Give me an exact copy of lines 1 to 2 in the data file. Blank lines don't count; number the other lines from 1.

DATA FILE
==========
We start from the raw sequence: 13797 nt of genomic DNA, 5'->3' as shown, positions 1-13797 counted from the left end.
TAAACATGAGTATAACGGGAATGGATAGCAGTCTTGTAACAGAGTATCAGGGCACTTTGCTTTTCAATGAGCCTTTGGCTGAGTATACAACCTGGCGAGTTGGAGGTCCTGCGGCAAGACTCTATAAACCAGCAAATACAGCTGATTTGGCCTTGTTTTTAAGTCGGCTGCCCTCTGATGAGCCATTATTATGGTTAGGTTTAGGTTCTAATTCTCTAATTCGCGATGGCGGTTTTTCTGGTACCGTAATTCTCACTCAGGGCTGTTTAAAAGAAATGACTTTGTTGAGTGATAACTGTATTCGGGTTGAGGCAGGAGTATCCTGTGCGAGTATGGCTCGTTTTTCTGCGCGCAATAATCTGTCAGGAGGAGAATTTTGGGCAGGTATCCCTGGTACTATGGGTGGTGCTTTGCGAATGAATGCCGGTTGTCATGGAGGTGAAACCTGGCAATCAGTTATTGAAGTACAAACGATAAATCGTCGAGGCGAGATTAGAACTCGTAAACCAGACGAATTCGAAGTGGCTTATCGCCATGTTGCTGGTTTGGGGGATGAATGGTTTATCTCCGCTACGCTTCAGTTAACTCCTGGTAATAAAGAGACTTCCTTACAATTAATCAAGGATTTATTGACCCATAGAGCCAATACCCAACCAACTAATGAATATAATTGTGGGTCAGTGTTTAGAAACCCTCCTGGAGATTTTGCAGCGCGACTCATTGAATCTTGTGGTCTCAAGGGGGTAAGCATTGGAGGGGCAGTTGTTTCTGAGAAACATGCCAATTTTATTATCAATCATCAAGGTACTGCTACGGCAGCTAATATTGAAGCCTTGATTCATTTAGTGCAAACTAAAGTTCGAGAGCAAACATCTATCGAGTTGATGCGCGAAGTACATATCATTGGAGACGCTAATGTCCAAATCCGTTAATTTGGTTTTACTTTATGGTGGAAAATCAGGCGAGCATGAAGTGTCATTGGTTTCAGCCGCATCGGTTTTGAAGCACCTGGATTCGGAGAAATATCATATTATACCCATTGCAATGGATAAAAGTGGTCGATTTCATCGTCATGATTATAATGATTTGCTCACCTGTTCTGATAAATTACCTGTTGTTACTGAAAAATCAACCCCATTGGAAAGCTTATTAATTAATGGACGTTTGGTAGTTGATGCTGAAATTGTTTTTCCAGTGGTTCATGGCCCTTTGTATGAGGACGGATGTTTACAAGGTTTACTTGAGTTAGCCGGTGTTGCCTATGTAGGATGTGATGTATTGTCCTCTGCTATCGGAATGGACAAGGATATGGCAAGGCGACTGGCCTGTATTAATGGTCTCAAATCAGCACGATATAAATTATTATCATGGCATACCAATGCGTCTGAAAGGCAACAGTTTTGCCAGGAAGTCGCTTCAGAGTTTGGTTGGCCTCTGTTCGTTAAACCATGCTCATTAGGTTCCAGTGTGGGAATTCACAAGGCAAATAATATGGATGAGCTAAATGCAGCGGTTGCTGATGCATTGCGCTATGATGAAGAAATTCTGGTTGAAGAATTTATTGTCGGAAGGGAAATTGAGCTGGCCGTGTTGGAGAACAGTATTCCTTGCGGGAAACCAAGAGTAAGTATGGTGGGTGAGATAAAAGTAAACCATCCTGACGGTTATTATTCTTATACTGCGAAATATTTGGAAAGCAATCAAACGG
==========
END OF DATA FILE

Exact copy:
We start from the raw sequence: 13797 nt of genomic DNA, 5'->3' as shown, positions 1-13797 counted from the left end.
TAAACATGAGTATAACGGGAATGGATAGCAGTCTTGTAACAGAGTATCAGGGCACTTTGCTTTTCAATGAGCCTTTGGCTGAGTATACAACCTGGCGAGTTGGAGGTCCTGCGGCAAGACTCTATAAACCAGCAAATACAGCTGATTTGGCCTTGTTTTTAAGTCGGCTGCCCTCTGATGAGCCATTATTATGGTTAGGTTTAGGTTCTAATTCTCTAATTCGCGATGGCGGTTTTTCTGGTACCGTAATTCTCACTCAGGGCTGTTTAAAAGAAATGACTTTGTTGAGTGATAACTGTATTCGGGTTGAGGCAGGAGTATCCTGTGCGAGTATGGCTCGTTTTTCTGCGCGCAATAATCTGTCAGGAGGAGAATTTTGGGCAGGTATCCCTGGTACTATGGGTGGTGCTTTGCGAATGAATGCCGGTTGTCATGGAGGTGAAACCTGGCAATCAGTTATTGAAGTACAAACGATAAATCGTCGAGGCGAGATTAGAACTCGTAAACCAGACGAATTCGAAGTGGCTTATCGCCATGTTGCTGGTTTGGGGGATGAATGGTTTATCTCCGCTACGCTTCAGTTAACTCCTGGTAATAAAGAGACTTCCTTACAATTAATCAAGGATTTATTGACCCATAGAGCCAATACCCAACCAACTAATGAATATAATTGTGGGTCAGTGTTTAGAAACCCTCCTGGAGATTTTGCAGCGCGACTCATTGAATCTTGTGGTCTCAAGGGGGTAAGCATTGGAGGGGCAGTTGTTTCTGAGAAACATGCCAATTTTATTATCAATCATCAAGGTACTGCTACGGCAGCTAATATTGAAGCCTTGATTCATTTAGTGCAAACTAAAGTTCGAGAGCAAACATCTATCGAGTTGATGCGCGAAGTACATATCATTGGAGACGCTAATGTCCAAATCCGTTAATTTGGTTTTACTTTATGGTGGAAAATCAGGCGAGCATGAAGTGTCATTGGTTTCAGCCGCATCGGTTTTGAAGCACCTGGATTCGGAGAAATATCATATTATACCCATTGCAATGGATAAAAGTGGTCGATTTCATCGTCATGATTATAATGATTTGCTCACCTGTTCTGATAAATTACCTGTTGTTACTGAAAAATCAACCCCATTGGAAAGCTTATTAATTAATGGACGTTTGGTAGTTGATGCTGAAATTGTTTTTCCAGTGGTTCATGGCCCTTTGTATGAGGACGGATGTTTACAAGGTTTACTTGAGTTAGCCGGTGTTGCCTATGTAGGATGTGATGTATTGTCCTCTGCTATCGGAATGGACAAGGATATGGCAAGGCGACTGGCCTGTATTAATGGTCTCAAATCAGCACGATATAAATTATTATCATGGCATACCAATGCGTCTGAAAGGCAACAGTTTTGCCAGGAAGTCGCTTCAGAGTTTGGTTGGCCTCTGTTCGTTAAACCATGCTCATTAGGTTCCAGTGTGGGAATTCACAAGGCAAATAATATGGATGAGCTAAATGCAGCGGTTGCTGATGCATTGCGCTATGATGAAGAAATTCTGGTTGAAGAATTTATTGTCGGAAGGGAAATTGAGCTGGCCGTGTTGGAGAACAGTATTCCTTGCGGGAAACCAAGAGTAAGTATGGTGGGTGAGATAAAAGTAAACCATCCTGACGGTTATTATTCTTATACTGCGAAATATTTGGAAAGCAATCAAACGG